August 25, 2012
J.K. Rowling witholds books from countries deemed high-risk for piracy
by Ariel Bogle
J.K. Rowling has become somewhat of a anti-piracy pioneer. Her Pottermore-sold books all contain unique watermarks, which allow them to be tracked and identified if pirated. With the launch of her new adult novel, the multimillionaire is taking no chances, to the chagrin of translators and publishers alike.
Rachel Deahl writes in Publishers Weekly, that advance copies of Rowling’s first adult novel, The Casual Vacancy, are being withheld from countries such as Slovenia, Italy and Finland over fears that they are more likely to be ripped and pirated in those places.
The release is being scheduled with almost military rigor, with Zoe King, an agent at Rowling’s agency saying, “some publishers are better able to handle the security demands of a simultaneous release.”
Publishers thought unable to meet this bar are concerned about their ability to get a decent translation ready by the holidays, while others are worried that Rowling’s move will create a precedent other bestselling authors will follow.
According to Deahl,
“Andrej Ilc, an editor at the Slovenian publisher Mladinska knjiga (which acquired translation rights to Vacancy), said his house is struggling with the schedule. “We will most likely be forced to employ more than one translator and abnormally speed up the editorial and production process to publish in time for the Christmas season,” he said. “Her agent would like to establish her as a quality author for adults, but at the same time this is forcing publishers around the world to break all the rules of good translating and editing.”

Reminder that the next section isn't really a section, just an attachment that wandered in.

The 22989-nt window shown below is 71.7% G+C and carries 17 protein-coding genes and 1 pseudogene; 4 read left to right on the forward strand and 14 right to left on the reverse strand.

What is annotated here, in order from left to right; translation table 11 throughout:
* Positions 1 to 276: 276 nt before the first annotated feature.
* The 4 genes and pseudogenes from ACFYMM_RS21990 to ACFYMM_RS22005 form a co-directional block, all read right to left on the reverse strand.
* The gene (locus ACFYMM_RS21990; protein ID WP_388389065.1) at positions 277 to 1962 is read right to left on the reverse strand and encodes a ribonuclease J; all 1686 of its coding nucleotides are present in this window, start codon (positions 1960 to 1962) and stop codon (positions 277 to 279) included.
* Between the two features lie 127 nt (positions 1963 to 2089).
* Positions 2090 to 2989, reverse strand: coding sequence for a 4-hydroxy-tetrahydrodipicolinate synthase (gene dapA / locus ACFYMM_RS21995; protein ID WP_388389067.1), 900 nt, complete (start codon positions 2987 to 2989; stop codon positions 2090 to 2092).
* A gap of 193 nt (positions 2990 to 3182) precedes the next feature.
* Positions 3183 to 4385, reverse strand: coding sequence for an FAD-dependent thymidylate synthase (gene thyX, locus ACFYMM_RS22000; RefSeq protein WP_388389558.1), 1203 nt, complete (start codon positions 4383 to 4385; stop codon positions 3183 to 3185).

The concern is that if other authors follow this example, quality of translation will be markedly different between bestsellers and other books that don’t have such high security concerns.
“Jill Timbers, a translator of Finnish books into English, recently wrote a blog post about the situation in Finland…”Some translators argue that it’s good [that] bestsellers are translated into Finnish even if time pressure means the level of the Finnish isn’t top quality. Others predict that soon ‘entertainment literature’ will not be translated into Finnish at all.”
Due to their head-start, US and UK publishers will have a significant advantage over publishers in other countries, whose readers might simply read the available English version. Here’s hoping Rowling’s move proves the exception and not the rule. It shows little sympathy for the manner of work that is translation, and is, not to mention, a little rude.
Ariel Bogle is a publicist at Melville House.